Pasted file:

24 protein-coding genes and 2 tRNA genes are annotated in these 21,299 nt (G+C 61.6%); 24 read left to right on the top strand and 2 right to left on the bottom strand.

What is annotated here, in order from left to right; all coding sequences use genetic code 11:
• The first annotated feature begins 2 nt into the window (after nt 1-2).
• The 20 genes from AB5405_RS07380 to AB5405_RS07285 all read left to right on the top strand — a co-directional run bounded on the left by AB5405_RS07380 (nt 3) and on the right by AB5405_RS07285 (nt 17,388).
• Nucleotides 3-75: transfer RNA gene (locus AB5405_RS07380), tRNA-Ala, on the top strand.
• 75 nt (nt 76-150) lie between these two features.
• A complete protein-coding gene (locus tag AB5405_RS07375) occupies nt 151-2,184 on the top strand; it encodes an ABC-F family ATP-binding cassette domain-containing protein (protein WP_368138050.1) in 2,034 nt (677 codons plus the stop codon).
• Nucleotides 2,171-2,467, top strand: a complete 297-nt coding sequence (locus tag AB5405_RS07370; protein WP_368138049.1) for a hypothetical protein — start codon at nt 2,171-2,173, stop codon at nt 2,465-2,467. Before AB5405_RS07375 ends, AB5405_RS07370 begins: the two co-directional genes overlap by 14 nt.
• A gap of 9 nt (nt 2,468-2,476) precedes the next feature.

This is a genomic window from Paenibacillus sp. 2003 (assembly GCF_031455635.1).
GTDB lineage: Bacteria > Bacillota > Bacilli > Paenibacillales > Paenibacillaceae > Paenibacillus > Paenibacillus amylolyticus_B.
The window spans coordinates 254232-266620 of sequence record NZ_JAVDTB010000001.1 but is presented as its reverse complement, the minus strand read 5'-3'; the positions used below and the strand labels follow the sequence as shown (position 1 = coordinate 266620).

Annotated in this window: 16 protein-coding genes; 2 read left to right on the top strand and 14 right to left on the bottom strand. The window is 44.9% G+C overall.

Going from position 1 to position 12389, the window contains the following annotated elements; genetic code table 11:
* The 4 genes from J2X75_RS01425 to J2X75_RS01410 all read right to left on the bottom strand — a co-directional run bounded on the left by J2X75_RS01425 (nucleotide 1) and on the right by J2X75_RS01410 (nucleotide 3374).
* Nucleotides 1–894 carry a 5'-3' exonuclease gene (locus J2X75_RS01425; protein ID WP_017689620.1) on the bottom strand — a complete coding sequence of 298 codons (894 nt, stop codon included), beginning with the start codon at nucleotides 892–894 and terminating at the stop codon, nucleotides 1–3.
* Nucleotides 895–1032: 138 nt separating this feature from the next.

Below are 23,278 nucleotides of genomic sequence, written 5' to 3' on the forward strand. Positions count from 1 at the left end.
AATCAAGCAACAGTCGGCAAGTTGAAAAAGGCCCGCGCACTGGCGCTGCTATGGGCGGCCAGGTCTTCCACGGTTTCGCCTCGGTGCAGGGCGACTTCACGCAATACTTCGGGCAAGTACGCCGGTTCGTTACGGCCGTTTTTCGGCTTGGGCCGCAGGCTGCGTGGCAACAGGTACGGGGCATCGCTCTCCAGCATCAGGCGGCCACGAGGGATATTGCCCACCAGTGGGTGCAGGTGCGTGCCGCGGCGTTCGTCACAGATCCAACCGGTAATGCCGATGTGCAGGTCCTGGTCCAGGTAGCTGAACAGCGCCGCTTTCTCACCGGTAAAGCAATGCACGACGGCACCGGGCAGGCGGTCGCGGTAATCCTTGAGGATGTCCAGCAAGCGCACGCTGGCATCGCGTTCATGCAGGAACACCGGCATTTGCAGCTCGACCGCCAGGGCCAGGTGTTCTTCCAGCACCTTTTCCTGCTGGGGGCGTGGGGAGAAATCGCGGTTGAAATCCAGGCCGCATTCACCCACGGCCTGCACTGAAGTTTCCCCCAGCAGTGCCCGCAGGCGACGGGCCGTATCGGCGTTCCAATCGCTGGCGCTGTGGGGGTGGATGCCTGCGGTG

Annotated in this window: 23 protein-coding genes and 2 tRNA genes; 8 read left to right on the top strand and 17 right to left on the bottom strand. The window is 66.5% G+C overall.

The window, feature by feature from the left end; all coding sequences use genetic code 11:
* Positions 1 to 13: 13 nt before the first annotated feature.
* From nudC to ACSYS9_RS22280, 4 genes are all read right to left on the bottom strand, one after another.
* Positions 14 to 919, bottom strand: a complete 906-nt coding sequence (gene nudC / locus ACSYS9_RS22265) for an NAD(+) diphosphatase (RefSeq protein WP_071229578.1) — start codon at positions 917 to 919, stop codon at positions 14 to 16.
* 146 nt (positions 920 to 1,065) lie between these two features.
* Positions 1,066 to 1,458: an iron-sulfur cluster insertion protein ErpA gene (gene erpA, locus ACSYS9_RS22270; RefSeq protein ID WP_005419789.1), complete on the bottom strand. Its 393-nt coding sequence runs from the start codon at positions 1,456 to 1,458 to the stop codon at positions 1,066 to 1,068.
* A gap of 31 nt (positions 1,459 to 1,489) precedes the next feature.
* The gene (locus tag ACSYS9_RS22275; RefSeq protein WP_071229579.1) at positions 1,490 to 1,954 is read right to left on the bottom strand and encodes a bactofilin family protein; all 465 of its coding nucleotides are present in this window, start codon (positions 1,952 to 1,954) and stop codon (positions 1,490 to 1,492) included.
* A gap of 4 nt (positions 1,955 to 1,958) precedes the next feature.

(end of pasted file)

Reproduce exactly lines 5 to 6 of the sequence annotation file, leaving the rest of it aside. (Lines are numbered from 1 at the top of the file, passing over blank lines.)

• Nucleotides 3-75: transfer RNA gene (locus AB5405_RS07380), tRNA-Ala, on the top strand.
• 75 nt (nt 76-150) lie between these two features.